However, everyone loves treats and we should make sure our pets get them in moderation.
In general, try to avoid dairy because adult cats are lactose intolerant and may get nausea and diarrhea.
Foods Cats Can Eat/Food Cats Can’t Eat:
Here are some common food types to either consider or avoid:
In medium to large amounts, chocolate is poisonous to cats.
Darker chocolate is more dangerous than milk chocolate and your cat’s weight/overall health can also have an impact on whether even a small amount of chocolate will prove lethal.
✔ Peanut Butter:
Since cats love foods that have a strong smell and taste, don’t be surprised if your cat wants peanut butter.
This particular legume will not kill your cat, however it can upset your cat’s stomach and cause vomiting.
Limit to once a week.
Whole eggs are perfectly safe for your cat to eat as long as they are cooked.
If you aren’t concerned about bacterial diseases, you can also feed your cat raw egg yolks, but do not use the white because it contains an ingredient that inhibits B7 uptake.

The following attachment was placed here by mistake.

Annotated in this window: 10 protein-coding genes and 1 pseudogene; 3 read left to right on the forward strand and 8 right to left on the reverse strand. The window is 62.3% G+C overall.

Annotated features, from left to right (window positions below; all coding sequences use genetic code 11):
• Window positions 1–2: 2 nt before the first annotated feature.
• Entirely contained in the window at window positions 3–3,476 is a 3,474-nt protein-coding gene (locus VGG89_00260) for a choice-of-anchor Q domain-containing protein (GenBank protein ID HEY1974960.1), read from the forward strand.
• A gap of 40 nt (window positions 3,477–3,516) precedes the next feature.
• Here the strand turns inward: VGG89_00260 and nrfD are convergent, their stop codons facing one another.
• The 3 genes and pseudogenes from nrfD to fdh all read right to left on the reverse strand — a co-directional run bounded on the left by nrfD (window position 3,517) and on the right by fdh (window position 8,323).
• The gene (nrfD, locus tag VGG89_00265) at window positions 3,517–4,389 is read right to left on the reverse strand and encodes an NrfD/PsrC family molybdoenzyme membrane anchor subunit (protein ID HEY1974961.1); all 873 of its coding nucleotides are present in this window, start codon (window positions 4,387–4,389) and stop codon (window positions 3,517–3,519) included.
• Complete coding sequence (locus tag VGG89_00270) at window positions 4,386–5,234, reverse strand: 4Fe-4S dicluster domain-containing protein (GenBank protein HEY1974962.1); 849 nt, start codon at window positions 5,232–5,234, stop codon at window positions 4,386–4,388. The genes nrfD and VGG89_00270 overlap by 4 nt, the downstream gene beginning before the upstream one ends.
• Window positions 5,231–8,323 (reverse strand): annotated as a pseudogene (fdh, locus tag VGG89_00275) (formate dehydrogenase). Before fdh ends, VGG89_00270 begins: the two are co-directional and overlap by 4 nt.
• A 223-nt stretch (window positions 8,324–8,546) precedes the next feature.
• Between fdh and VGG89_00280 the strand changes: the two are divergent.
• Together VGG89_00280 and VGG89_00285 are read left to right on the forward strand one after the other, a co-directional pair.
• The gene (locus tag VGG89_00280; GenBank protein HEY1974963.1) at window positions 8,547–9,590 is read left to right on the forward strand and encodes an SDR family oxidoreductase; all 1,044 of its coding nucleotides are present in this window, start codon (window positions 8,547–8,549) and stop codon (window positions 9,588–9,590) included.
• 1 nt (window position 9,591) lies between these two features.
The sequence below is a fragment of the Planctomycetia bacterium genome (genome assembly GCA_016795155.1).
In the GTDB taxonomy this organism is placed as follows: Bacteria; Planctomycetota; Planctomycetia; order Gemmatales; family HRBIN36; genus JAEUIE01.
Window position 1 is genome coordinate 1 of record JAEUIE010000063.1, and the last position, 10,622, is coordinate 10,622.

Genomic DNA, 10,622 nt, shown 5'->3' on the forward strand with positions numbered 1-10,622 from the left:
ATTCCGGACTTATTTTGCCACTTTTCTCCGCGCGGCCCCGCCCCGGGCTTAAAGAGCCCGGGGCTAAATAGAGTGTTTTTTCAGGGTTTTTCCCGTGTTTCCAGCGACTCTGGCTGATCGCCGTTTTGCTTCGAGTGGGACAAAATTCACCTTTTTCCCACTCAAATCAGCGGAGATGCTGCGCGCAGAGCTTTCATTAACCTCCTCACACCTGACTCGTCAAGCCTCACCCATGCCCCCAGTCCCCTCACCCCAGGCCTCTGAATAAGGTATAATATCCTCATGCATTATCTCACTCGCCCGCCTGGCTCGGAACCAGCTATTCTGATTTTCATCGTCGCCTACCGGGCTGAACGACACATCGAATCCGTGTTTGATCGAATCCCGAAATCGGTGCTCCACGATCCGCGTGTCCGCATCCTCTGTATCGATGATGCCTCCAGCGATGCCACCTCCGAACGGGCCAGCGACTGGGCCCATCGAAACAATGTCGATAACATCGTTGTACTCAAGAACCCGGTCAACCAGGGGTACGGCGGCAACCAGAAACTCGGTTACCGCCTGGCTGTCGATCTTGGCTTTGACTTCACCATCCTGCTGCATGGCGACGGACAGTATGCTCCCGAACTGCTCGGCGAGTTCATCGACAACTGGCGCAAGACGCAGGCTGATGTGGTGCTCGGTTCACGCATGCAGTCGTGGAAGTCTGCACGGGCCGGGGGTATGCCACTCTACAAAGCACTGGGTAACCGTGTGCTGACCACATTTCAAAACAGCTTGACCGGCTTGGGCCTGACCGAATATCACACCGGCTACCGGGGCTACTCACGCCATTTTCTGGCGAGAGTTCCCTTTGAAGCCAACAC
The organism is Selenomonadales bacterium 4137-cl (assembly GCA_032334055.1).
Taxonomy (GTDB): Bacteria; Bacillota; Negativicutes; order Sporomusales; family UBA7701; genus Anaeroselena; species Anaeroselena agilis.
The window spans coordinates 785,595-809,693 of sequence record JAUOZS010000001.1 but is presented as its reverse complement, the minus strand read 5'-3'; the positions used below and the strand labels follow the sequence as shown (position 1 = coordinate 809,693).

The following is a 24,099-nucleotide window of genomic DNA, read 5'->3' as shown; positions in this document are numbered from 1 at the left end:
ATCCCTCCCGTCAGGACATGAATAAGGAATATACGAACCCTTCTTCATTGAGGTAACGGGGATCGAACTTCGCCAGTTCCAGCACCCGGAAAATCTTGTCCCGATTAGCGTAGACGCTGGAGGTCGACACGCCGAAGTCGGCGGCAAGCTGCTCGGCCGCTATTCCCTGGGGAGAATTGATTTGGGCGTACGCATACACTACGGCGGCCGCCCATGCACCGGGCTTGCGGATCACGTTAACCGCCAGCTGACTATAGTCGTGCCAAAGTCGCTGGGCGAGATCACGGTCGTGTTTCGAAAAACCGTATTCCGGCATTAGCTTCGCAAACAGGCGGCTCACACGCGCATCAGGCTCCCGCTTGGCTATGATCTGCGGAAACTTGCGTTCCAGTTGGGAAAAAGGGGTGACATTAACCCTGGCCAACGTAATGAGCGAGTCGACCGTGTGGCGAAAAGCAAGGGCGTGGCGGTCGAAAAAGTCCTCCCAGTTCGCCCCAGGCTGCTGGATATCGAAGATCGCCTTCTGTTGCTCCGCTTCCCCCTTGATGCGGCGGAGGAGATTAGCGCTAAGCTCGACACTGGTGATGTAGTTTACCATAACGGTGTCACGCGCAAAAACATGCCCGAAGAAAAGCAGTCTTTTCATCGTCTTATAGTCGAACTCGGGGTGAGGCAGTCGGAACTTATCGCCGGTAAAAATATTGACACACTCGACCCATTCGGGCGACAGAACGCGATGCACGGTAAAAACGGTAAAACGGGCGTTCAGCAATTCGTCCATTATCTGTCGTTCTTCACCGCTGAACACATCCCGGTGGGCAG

✔ Coconut Oil
Many vets agree that coconut oil can help reduce hairballs and may have other health benefits for cats.
Since many cats enjoy the taste of coconut oil it can also be used as a treat in moderation.
This oil, however, is still high in fats and can cause diarrhea and pancreatic inflammation.
It is also best to avoid other oily and fatty foods such as sausage, pancetta, and bacon.
✔ Garlic and Onion
Garlic is more poisonous to cats than onions.
It is best to limit your cat’s exposure to both.
This includes as flavorings to human foods you may offer as a treat.
Since many food include broths and gravies that feature garlic or onion, they should never be fed to cats.
While some people claim that feeding cats garlic can also be used to get rid of fleas, it is very dangerous.
✔ Raw Meat
When your cat catches a mouse, bird, or insect, they don’t cook it before eating it.
Since your cat evolved in a natural setting, it also has the stomach acid and immune system to safely handle most pathogens found in these meats.
Your cat also has natural instincts for specific prey that indicate if it is safe to eat or not.
On the other hand, meat and fish used for human consumption have different kinds of bacteria.
Since these foods are not native to your cat’s diet, he/she may not be able to make a determination based on scent, and will have to rely on your judgment.